The port city of Incheon is typically the average visitor’s first introduction to South Korea. Home to the country’s main international airport, Incheon greets visitors by showing off what a modern country South Korea has become. With one of the world’s top-rated airports, one of the country’s largest underground shopping arcades and an attractive waterfront bursting with entertainment and dining options, Incheon sets the tone for an enjoyable vacation in South Korea.
Many visitors to the city will find themselves in the neighborhood of Bupyeong, where a flurry of restaurants, bars and the aforementioned underground shopping arcade offer unlimited ways to spend a day enjoying modern Korean culture. Another popular destination is the Arts Center District, home to performance venues, department stores, designer boutiques and restaurants.
Other gems abound, too. Incheon is home to the country’s only official Chinatown, and the neighboring Liberty Park and its statue of General MacArthur memorialize the history of Korea-U.S. relations. Also worth a visit is Independence Memorial Hall, a tribute to South Korea’s liberation from Japan.
Fun and frolic await at the island of Wolmido, where the waterfront beckons with amusement park rides, carnival games and seafood restaurants. Several other nearby islands offer hiking and nature walks, a contrasting experience to that which travelers find in the metropolis of Incheon.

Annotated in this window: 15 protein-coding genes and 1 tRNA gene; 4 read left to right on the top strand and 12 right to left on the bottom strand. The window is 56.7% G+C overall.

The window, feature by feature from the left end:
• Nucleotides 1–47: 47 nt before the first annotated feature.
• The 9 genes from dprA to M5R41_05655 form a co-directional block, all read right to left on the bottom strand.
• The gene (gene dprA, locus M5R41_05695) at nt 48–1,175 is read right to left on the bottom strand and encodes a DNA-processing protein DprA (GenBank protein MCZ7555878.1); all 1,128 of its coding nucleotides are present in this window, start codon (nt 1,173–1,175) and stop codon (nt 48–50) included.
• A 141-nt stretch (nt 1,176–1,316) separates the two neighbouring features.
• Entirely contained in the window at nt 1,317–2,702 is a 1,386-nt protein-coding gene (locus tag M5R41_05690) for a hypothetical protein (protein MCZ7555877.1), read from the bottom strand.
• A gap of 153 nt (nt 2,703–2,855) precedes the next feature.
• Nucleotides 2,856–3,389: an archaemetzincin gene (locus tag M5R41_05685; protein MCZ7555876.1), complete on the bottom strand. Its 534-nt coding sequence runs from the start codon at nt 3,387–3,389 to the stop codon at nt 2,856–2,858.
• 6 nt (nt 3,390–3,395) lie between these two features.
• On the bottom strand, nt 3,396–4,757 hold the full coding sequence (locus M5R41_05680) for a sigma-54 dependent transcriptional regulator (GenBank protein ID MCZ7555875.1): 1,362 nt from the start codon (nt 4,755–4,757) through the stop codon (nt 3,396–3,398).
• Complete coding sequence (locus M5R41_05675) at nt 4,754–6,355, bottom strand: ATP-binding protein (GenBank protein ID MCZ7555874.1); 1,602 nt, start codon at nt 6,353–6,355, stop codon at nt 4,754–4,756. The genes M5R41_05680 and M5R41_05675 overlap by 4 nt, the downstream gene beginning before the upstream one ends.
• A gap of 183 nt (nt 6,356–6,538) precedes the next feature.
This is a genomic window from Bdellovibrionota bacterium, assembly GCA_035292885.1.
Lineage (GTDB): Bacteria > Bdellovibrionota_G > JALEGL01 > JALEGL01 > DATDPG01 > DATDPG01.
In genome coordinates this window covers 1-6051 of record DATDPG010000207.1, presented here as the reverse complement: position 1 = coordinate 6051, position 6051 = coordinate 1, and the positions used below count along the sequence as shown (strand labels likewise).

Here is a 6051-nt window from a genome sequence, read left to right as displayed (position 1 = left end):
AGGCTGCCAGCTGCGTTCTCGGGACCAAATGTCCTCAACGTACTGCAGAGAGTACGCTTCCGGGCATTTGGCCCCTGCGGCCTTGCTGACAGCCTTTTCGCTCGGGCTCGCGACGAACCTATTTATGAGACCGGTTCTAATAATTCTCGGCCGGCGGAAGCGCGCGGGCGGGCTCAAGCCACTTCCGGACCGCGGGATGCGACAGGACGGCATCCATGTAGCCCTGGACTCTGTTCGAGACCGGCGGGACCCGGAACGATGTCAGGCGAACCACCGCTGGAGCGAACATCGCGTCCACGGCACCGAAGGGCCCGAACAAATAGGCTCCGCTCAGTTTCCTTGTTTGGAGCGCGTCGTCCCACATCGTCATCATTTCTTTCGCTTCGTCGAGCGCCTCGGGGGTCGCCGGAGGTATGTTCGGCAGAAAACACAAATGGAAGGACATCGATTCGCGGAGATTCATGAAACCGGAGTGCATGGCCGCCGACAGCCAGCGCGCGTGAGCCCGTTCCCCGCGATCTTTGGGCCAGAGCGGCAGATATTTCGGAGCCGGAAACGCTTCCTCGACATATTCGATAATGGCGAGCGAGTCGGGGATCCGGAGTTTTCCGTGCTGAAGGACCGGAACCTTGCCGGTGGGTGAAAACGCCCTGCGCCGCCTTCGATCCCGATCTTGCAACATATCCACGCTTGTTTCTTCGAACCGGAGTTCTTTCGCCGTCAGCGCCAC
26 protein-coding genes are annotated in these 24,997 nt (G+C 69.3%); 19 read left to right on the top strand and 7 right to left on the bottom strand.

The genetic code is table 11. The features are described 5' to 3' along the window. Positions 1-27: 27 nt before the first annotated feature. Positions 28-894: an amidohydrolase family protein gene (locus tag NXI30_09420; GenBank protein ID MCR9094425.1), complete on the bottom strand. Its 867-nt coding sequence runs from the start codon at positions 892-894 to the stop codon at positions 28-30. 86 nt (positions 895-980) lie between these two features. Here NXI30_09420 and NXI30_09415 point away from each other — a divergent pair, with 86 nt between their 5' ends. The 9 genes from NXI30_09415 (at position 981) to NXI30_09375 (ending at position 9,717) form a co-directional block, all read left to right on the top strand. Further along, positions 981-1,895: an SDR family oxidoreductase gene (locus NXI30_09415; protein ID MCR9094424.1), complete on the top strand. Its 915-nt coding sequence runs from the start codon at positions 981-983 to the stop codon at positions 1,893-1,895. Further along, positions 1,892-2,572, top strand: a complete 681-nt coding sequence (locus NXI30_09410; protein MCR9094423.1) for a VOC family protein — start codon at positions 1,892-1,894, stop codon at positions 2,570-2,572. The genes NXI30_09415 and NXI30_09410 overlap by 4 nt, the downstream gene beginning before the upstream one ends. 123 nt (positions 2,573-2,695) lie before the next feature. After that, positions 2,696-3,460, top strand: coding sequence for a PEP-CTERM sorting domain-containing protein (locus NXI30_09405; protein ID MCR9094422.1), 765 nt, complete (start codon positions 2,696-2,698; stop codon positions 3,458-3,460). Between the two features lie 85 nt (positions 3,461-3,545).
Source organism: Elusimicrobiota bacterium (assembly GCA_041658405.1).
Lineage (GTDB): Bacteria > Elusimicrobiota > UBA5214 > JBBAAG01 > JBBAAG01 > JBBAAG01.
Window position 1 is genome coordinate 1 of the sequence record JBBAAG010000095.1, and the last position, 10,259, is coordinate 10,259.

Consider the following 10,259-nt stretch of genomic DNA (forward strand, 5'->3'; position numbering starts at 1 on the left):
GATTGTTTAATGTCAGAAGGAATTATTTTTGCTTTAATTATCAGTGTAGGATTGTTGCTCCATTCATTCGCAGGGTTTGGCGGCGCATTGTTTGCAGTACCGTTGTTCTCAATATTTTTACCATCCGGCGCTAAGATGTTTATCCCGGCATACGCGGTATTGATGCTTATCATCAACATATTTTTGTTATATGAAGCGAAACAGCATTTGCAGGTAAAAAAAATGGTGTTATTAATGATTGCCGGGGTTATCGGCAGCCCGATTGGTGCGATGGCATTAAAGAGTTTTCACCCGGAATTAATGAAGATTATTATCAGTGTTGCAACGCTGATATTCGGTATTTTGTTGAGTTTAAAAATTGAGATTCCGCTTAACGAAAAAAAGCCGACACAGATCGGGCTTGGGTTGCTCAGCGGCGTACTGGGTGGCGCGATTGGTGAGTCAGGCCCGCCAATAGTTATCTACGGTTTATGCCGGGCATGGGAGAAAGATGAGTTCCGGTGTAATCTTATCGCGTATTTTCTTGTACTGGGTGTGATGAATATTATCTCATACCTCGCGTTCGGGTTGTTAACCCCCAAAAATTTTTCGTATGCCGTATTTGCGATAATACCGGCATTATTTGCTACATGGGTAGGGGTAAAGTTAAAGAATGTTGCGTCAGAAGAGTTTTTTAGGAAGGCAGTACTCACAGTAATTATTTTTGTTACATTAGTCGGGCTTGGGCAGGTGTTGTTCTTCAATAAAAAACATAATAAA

Incheon is most enjoyable during the months of April, May, October and November. During these months, the weather is mild and generally sunny, though rain may fall here and there. The months of June, July, August and September can be uncomfortable as temperatures reach their peak and are heightened by increased humidity. December and January may be the cheapest times of year to visit Incheon, but travelers should keep in mind that the city regularly sees freezing temperatures and snowfall during these months.
Incheon has an extensive public transportation system that makes it easy to travel throughout the city. The underground subway system avoids the city’s traffic and is easily navigated by tourists. Kiosks sell transportation cards that can be loaded with credits and used for transfers between the subway and bus systems. Blue buses run between Incheon’s various districts, while small green buses stay within neighborhoods. Taxis are also plentiful and can be hailed from most streets. Meter use is standard, and taxi fare can be paid for with cash or, in many cases, a credit card.